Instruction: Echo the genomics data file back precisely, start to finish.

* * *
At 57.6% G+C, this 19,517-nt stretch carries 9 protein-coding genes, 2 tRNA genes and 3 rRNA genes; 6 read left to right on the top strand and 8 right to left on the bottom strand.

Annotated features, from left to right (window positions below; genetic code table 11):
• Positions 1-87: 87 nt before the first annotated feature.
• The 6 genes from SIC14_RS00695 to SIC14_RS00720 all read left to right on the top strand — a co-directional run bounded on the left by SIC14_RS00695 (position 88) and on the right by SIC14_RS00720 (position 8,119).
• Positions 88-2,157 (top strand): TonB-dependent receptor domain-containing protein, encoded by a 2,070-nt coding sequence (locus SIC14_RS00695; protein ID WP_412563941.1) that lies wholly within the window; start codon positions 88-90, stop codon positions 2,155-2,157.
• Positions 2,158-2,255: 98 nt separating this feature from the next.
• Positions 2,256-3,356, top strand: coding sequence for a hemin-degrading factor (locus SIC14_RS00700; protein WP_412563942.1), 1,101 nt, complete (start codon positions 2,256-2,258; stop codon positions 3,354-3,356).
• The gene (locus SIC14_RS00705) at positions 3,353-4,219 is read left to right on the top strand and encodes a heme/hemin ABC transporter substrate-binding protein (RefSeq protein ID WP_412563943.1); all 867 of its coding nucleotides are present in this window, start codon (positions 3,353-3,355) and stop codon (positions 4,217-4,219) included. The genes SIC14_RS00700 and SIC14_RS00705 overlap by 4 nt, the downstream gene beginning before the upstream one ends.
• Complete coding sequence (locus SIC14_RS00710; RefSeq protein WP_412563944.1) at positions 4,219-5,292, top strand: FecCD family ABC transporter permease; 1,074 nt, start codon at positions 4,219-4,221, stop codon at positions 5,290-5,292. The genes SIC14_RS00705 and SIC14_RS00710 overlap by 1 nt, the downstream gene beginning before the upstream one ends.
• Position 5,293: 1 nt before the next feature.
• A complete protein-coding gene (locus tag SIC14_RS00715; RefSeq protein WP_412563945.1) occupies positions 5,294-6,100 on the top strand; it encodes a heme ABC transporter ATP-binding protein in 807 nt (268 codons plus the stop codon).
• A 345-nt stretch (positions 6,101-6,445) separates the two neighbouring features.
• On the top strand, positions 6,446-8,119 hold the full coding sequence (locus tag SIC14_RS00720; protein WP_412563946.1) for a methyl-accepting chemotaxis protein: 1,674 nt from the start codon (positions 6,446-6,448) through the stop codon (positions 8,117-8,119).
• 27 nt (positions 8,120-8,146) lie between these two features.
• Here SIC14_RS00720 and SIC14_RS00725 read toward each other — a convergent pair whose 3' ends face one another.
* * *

At 57.6% G+C, this 19,517-nt stretch carries 9 protein-coding genes, 2 tRNA genes and 3 rRNA genes; 6 read left to right on the top strand and 8 right to left on the bottom strand.

Annotated features, from left to right (window positions below; genetic code table 11):
• Positions 1-87: 87 nt before the first annotated feature.
• The 6 genes from SIC14_RS00695 to SIC14_RS00720 all read left to right on the top strand — a co-directional run bounded on the left by SIC14_RS00695 (position 88) and on the right by SIC14_RS00720 (position 8,119).
• Positions 88-2,157 (top strand): TonB-dependent receptor domain-containing protein, encoded by a 2,070-nt coding sequence (locus SIC14_RS00695; protein ID WP_412563941.1) that lies wholly within the window; start codon positions 88-90, stop codon positions 2,155-2,157.
• Positions 2,158-2,255: 98 nt separating this feature from the next.
• Positions 2,256-3,356, top strand: coding sequence for a hemin-degrading factor (locus SIC14_RS00700; protein WP_412563942.1), 1,101 nt, complete (start codon positions 2,256-2,258; stop codon positions 3,354-3,356).
• The gene (locus SIC14_RS00705) at positions 3,353-4,219 is read left to right on the top strand and encodes a heme/hemin ABC transporter substrate-binding protein (RefSeq protein ID WP_412563943.1); all 867 of its coding nucleotides are present in this window, start codon (positions 3,353-3,355) and stop codon (positions 4,217-4,219) included. The genes SIC14_RS00700 and SIC14_RS00705 overlap by 4 nt, the downstream gene beginning before the upstream one ends.
• Complete coding sequence (locus SIC14_RS00710; RefSeq protein WP_412563944.1) at positions 4,219-5,292, top strand: FecCD family ABC transporter permease; 1,074 nt, start codon at positions 4,219-4,221, stop codon at positions 5,290-5,292. The genes SIC14_RS00705 and SIC14_RS00710 overlap by 1 nt, the downstream gene beginning before the upstream one ends.
• Position 5,293: 1 nt before the next feature.
• A complete protein-coding gene (locus tag SIC14_RS00715; RefSeq protein WP_412563945.1) occupies positions 5,294-6,100 on the top strand; it encodes a heme ABC transporter ATP-binding protein in 807 nt (268 codons plus the stop codon).
• A 345-nt stretch (positions 6,101-6,445) separates the two neighbouring features.
• On the top strand, positions 6,446-8,119 hold the full coding sequence (locus tag SIC14_RS00720; protein WP_412563946.1) for a methyl-accepting chemotaxis protein: 1,674 nt from the start codon (positions 6,446-6,448) through the stop codon (positions 8,117-8,119).
• 27 nt (positions 8,120-8,146) lie between these two features.
• Here SIC14_RS00720 and SIC14_RS00725 read toward each other — a convergent pair whose 3' ends face one another.